Monday, May 14, 2007

a ROCKIN' salute to the golden age of show rod kits, and a special shout-out to www.showrods.com

Li'l Gypsy Wagon. 1972. AMT. Designed by John Bogosian (above)
Tijuana Taxi. 1969. Monogram. Designed by Tom Daniel (above)
Rommel's Rod. 1969. Monogram. Designed by Tom Daniel (above)
rare Paul Revere and the Raiders figures, from Raiders Coach. 1969. MPC.
Kit designed by George Barris (above)
side panel: Paul Revere and the Raiders' Raiders Coach. 1969 (above)
Monkeemobile. 1967. MPC. Designed by Dean Jeffries (above)
Astro-Vette. 1967. MPC. Designed by General Motors (above)
Sonny & Cher. 1967. AMT. Designed by George Barris (above)
Uncertain T. 1966. Monogram. Designed by Steve Scott (above)
Uncertain T. (1). Kit built by Don Valdiviezo, El Paso, TX (above)
photo courtesy www.showrods.com
Uncertain T. (2) Kit built by Anthony Warren, Portland, OR
photo courtesy www.showrods.com
Uncertain T. (3) Kit built by Don Valdiviezo, El Paso, TX (above)
photo courtesy www.showrods.com
Wild Dream and King "T". AMT. 1965. (above)
WD designed by Joe Wilhelm
KT designed by Don Tognotti
Surf Woody. 1965. AMT. Designed by George Barris (above)
Phone Booth. 1964. MPC. Designed by Carl Casper (above)
Mysterion.1964. Revell. Designed by Ed Roth (above)
Kit built by Paul Burke, Cotati, CA
photo courtesy www.showrods.com
Munster Koach. 1964. AMT. Designed by George Barris w. Tom Daniel (above)
'39 LaSalle Hearse. 1964. Aurora. designer unknown (above)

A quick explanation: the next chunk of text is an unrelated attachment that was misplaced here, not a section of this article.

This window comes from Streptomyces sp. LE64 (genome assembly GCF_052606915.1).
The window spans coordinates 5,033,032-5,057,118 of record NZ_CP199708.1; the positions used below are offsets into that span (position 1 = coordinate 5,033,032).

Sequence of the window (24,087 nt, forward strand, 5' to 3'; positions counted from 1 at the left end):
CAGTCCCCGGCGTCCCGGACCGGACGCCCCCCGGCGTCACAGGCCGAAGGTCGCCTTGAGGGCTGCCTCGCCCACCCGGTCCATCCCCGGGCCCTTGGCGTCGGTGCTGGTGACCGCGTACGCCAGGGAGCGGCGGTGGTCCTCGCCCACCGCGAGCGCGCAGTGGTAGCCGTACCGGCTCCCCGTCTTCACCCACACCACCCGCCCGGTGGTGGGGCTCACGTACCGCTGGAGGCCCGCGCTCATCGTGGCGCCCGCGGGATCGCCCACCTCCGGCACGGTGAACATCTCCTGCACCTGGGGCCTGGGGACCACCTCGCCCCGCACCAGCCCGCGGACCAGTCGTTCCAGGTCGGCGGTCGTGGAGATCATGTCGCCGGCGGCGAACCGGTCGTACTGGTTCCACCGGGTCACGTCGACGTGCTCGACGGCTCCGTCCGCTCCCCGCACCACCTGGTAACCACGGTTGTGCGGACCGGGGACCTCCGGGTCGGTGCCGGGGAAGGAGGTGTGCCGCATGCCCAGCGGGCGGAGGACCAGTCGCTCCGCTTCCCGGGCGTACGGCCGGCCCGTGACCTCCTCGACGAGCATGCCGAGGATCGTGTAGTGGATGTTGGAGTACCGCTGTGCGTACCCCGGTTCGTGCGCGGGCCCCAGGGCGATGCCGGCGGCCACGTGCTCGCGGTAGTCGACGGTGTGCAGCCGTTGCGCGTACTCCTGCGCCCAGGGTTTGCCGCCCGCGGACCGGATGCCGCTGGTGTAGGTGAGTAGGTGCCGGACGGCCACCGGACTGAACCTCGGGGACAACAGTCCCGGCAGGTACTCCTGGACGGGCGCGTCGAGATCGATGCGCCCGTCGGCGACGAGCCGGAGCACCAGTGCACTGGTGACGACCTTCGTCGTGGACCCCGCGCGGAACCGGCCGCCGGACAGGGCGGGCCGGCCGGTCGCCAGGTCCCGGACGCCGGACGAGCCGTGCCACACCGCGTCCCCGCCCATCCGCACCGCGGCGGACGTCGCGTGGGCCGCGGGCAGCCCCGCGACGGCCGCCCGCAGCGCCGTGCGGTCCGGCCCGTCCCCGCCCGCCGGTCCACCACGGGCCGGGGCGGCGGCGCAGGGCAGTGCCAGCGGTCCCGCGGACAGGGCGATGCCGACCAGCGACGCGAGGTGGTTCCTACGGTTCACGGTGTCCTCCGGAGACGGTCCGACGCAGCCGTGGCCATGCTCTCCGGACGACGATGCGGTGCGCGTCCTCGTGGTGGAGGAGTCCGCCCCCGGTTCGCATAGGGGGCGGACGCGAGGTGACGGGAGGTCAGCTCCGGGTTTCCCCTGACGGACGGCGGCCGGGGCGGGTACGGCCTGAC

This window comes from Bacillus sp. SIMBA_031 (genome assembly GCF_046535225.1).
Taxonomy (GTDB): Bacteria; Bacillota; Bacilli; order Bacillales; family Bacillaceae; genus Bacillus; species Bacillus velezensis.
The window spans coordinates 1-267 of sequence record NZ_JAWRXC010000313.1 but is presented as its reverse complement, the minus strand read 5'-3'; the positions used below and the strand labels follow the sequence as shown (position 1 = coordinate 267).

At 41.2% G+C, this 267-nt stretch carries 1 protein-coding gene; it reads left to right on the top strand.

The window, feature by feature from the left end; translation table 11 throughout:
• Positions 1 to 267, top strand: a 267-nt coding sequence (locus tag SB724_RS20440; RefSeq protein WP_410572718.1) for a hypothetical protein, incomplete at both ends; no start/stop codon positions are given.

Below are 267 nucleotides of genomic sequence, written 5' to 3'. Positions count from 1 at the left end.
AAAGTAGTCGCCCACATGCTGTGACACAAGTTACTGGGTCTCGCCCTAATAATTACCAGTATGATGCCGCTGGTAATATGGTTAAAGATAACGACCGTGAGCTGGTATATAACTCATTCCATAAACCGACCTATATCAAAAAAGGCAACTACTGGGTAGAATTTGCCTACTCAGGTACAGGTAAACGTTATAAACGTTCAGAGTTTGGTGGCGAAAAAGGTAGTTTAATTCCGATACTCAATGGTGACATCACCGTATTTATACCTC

Tweedy Pie. 1963. Revell. Designed by Ed Roth (above)
XR6. 1963. AMT. Designed by Steve Swaja (above)
Ala Kart. 1963. AMT. Designed by George Barris (above)
Outlaw. 1962. Revell. Designed by Ed Roth (above)
Lincoln Futura. 1956. Revell. Designed by Ford Motor Company (above)
-
I was fortunate to have been a model-making young fella in the golden age of kits, roughly 1960 - 1972. I graduated high school (Englewood, NJ) in 1969, and immediately left for college in Northern California. As I noted in a recent blog, during Junior High School primarily, I built at least 50 - 60 kits, and displayed 'em all over my bedroom. Two of the greatest were Li'l Coffin and Orange Crate.
-
A designer friend posted on www.gigposters.com a link to www.showrods.com, created by Dave Rasmussen. It's an inspired site, chock full of amazing information about the hobby which consumed my young life for quite a number of years (particularly 1960 - 1965)--until Motown, the Beatles, surf-rock, and psychedelic rock fully took over center stage.
-
At www.showrods.com you'll see commentary on several hundred show rod kits, and see magnificent box art. Now, what is a show rod, exactly?
-
Dave posted the introduction to CLASSIC PLASTIC, a book written by Rick Polizzi--a pictorial, primarily, of the great models of the '50s, '60s, and '70s. Here's a snippet or two, which provides some of that explanation:
-
"The 1960s saw the pinnacle of one of America's most unusual native art forms. Flowing streamlined designs, radiant colors, and amazing craftsmanship blended together to develop a new concept . . . Show Cars.
-
"Show cars evolved from the custom car, which was basically a modified version of an existing vehicle. Early pioneers of auto customizing in the 1950s began changing and improving their wheels for speed, originality, and a cool look. During these times, cars were "chopped, tubbed, raked, and hopped-up." These basic customizing techniques continued to become more elaborate, until custom cars were being designed from scratch or by heavily converting existing vehicles into unbelievable designs. These cars were (mostly) meant to be looked at, not driven. The men who created them (George Barris, Ed Roth, etc.) were true artists, and their creations were true art. Show cars belong to the genre of sculpture, and for those of us who couldn't afford the originals, there were always the model kits."
-